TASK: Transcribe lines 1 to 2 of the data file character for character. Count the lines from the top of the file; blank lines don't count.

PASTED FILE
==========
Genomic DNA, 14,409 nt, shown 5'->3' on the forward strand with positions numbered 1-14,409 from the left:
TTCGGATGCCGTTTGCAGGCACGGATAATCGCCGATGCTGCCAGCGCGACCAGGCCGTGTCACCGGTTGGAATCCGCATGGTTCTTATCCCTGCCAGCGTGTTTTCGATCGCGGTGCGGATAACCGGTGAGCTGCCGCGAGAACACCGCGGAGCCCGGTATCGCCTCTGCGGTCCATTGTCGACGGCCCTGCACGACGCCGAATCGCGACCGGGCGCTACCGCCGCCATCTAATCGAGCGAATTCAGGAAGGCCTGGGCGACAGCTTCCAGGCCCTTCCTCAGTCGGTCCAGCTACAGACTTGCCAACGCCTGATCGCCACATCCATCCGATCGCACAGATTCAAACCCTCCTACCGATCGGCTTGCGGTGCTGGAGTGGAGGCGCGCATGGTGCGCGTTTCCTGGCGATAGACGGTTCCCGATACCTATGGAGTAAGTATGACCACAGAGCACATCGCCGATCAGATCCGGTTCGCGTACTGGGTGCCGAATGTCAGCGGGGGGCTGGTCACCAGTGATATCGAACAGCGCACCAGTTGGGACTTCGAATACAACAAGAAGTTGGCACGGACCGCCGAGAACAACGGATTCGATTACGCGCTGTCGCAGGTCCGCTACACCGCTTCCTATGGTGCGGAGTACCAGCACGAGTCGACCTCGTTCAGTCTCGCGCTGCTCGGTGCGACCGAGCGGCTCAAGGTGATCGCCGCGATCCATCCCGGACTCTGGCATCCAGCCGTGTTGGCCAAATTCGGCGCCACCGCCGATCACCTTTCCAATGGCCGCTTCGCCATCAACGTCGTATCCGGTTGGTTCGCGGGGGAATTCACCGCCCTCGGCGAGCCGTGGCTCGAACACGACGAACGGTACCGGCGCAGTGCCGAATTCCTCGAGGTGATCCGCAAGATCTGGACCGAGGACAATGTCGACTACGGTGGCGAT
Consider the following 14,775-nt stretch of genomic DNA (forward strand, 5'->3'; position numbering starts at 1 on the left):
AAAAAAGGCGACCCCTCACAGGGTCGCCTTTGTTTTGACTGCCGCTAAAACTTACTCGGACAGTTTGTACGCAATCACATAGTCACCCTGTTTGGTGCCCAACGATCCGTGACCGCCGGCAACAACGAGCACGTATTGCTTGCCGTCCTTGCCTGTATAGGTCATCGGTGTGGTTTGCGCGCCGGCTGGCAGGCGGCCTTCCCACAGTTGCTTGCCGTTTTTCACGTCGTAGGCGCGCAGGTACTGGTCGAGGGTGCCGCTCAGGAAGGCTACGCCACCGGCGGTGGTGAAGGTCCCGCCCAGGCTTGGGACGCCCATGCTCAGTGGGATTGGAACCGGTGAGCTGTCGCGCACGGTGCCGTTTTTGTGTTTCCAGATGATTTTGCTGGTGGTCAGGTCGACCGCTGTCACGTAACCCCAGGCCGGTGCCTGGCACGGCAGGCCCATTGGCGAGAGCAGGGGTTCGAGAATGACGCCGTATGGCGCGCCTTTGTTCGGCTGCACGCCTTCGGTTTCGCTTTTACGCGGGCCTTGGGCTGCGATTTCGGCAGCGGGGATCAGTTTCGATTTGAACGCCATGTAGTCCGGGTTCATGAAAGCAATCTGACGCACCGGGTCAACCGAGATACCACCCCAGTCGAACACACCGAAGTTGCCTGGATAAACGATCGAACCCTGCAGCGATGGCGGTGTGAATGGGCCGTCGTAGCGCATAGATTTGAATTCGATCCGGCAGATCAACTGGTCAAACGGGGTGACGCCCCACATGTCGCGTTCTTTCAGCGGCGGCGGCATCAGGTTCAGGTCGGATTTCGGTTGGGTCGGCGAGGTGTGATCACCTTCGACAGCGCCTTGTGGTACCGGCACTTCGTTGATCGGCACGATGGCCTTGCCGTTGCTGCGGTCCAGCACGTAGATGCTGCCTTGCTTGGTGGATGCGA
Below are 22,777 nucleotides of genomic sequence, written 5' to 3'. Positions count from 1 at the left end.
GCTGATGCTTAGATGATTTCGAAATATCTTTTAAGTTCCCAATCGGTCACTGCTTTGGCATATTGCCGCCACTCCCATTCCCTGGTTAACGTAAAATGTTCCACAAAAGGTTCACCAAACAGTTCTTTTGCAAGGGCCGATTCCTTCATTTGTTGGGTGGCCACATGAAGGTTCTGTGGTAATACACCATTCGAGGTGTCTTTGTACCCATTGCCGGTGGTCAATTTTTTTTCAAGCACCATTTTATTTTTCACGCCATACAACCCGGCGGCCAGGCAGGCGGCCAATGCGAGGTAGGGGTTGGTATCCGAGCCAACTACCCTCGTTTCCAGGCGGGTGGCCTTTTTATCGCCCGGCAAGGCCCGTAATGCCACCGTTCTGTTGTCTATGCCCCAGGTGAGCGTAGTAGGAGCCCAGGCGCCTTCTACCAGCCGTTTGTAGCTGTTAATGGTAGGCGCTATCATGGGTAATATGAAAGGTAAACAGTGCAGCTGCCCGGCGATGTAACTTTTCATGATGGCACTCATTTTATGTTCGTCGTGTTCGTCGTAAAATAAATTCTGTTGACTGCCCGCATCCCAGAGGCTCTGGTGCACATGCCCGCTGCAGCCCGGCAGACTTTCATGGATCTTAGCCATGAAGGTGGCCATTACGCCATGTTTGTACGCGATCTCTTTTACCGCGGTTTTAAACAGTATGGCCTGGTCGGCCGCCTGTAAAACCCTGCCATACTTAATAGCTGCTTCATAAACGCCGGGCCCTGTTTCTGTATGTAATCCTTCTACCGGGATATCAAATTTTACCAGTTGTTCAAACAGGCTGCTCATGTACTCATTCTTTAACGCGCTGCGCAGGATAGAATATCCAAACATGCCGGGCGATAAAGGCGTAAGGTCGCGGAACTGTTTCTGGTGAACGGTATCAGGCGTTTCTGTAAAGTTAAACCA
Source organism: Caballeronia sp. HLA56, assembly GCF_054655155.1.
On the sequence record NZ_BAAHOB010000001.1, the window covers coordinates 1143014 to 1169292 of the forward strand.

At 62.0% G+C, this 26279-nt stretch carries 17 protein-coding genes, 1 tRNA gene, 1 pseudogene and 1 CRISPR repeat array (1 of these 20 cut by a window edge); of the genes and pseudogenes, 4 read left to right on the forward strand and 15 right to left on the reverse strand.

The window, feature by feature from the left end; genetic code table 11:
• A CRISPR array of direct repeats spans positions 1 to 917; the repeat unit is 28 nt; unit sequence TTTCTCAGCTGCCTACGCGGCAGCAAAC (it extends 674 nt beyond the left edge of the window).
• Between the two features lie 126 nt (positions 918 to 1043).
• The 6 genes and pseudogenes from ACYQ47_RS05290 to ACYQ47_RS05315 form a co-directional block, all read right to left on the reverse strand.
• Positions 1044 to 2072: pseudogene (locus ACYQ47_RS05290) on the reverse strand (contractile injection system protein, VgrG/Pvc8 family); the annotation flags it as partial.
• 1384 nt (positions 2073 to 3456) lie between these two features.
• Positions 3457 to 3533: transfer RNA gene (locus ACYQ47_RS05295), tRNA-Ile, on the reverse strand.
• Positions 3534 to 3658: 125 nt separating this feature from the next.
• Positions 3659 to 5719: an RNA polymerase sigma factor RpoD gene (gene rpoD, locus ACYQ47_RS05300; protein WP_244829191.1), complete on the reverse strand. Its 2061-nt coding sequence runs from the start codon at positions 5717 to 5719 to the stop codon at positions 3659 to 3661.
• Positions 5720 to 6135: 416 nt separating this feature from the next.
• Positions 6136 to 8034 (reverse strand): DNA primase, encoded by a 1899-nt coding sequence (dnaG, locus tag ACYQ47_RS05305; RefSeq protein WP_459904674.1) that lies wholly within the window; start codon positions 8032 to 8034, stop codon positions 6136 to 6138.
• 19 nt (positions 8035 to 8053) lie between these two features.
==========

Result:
Genomic DNA, 14,409 nt, shown 5'->3' on the forward strand with positions numbered 1-14,409 from the left:
TTCGGATGCCGTTTGCAGGCACGGATAATCGCCGATGCTGCCAGCGCGACCAGGCCGTGTCACCGGTTGGAATCCGCATGGTTCTTATCCCTGCCAGCGTGTTTTCGATCGCGGTGCGGATAACCGGTGAGCTGCCGCGAGAACACCGCGGAGCCCGGTATCGCCTCTGCGGTCCATTGTCGACGGCCCTGCACGACGCCGAATCGCGACCGGGCGCTACCGCCGCCATCTAATCGAGCGAATTCAGGAAGGCCTGGGCGACAGCTTCCAGGCCCTTCCTCAGTCGGTCCAGCTACAGACTTGCCAACGCCTGATCGCCACATCCATCCGATCGCACAGATTCAAACCCTCCTACCGATCGGCTTGCGGTGCTGGAGTGGAGGCGCGCATGGTGCGCGTTTCCTGGCGATAGACGGTTCCCGATACCTATGGAGTAAGTATGACCACAGAGCACATCGCCGATCAGATCCGGTTCGCGTACTGGGTGCCGAATGTCAGCGGGGGGCTGGTCACCAGTGATATCGAACAGCGCACCAGTTGGGACTTCGAATACAACAAGAAGTTGGCACGGACCGCCGAGAACAACGGATTCGATTACGCGCTGTCGCAGGTCCGCTACACCGCTTCCTATGGTGCGGAGTACCAGCACGAGTCGACCTCGTTCAGTCTCGCGCTGCTCGGTGCGACCGAGCGGCTCAAGGTGATCGCCGCGATCCATCCCGGACTCTGGCATCCAGCCGTGTTGGCCAAATTCGGCGCCACCGCCGATCACCTTTCCAATGGCCGCTTCGCCATCAACGTCGTATCCGGTTGGTTCGCGGGGGAATTCACCGCCCTCGGCGAGCCGTGGCTCGAACACGACGAACGGTACCGGCGCAGTGCCGAATTCCTCGAGGTGATCCGCAAGATCTGGACCGAGGACAATGTCGACTACGGTGGCGAT